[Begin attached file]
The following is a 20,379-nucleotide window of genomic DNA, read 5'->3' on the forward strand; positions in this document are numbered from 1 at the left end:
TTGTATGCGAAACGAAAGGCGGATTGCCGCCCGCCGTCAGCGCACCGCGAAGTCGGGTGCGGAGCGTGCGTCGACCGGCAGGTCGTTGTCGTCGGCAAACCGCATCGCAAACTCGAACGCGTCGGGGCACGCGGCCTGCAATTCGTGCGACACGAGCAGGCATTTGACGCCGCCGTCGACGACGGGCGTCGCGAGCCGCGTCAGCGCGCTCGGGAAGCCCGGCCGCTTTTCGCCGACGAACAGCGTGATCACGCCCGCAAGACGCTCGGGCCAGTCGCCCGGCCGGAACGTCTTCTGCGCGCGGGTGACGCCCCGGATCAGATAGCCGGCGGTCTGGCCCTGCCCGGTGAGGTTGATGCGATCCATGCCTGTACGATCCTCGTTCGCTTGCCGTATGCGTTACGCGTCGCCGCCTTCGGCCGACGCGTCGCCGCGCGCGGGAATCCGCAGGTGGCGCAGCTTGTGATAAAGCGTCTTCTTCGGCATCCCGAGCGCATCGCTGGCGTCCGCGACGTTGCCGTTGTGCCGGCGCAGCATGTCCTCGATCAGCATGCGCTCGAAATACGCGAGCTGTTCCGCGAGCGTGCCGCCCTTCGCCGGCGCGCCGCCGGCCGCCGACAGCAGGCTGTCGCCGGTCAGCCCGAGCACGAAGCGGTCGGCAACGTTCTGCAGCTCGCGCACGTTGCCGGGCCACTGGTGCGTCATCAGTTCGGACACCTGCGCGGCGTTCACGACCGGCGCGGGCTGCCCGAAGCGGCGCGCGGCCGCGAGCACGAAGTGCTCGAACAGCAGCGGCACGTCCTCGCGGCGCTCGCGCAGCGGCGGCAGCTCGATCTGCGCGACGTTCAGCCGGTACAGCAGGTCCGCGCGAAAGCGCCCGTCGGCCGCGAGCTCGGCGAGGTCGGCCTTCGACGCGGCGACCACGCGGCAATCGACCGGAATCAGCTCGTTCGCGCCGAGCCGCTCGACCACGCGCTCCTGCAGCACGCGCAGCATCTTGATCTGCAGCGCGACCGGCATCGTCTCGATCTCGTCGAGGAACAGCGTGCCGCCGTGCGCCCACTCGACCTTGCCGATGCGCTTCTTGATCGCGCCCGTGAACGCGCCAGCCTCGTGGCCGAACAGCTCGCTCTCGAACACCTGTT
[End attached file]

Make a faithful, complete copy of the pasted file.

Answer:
The following is a 20,379-nucleotide window of genomic DNA, read 5'->3' on the forward strand; positions in this document are numbered from 1 at the left end:
TTGTATGCGAAACGAAAGGCGGATTGCCGCCCGCCGTCAGCGCACCGCGAAGTCGGGTGCGGAGCGTGCGTCGACCGGCAGGTCGTTGTCGTCGGCAAACCGCATCGCAAACTCGAACGCGTCGGGGCACGCGGCCTGCAATTCGTGCGACACGAGCAGGCATTTGACGCCGCCGTCGACGACGGGCGTCGCGAGCCGCGTCAGCGCGCTCGGGAAGCCCGGCCGCTTTTCGCCGACGAACAGCGTGATCACGCCCGCAAGACGCTCGGGCCAGTCGCCCGGCCGGAACGTCTTCTGCGCGCGGGTGACGCCCCGGATCAGATAGCCGGCGGTCTGGCCCTGCCCGGTGAGGTTGATGCGATCCATGCCTGTACGATCCTCGTTCGCTTGCCGTATGCGTTACGCGTCGCCGCCTTCGGCCGACGCGTCGCCGCGCGCGGGAATCCGCAGGTGGCGCAGCTTGTGATAAAGCGTCTTCTTCGGCATCCCGAGCGCATCGCTGGCGTCCGCGACGTTGCCGTTGTGCCGGCGCAGCATGTCCTCGATCAGCATGCGCTCGAAATACGCGAGCTGTTCCGCGAGCGTGCCGCCCTTCGCCGGCGCGCCGCCGGCCGCCGACAGCAGGCTGTCGCCGGTCAGCCCGAGCACGAAGCGGTCGGCAACGTTCTGCAGCTCGCGCACGTTGCCGGGCCACTGGTGCGTCATCAGTTCGGACACCTGCGCGGCGTTCACGACCGGCGCGGGCTGCCCGAAGCGGCGCGCGGCCGCGAGCACGAAGTGCTCGAACAGCAGCGGCACGTCCTCGCGGCGCTCGCGCAGCGGCGGCAGCTCGATCTGCGCGACGTTCAGCCGGTACAGCAGGTCCGCGCGAAAGCGCCCGTCGGCCGCGAGCTCGGCGAGGTCGGCCTTCGACGCGGCGACCACGCGGCAATCGACCGGAATCAGCTCGTTCGCGCCGAGCCGCTCGACCACGCGCTCCTGCAGCACGCGCAGCATCTTGATCTGCAGCGCGACCGGCATCGTCTCGATCTCGTCGAGGAACAGCGTGCCGCCGTGCGCCCACTCGACCTTGCCGATGCGCTTCTTGATCGCGCCCGTGAACGCGCCAGCCTCGTGGCCGAACAGCTCGCTCTCGAACACCTGTT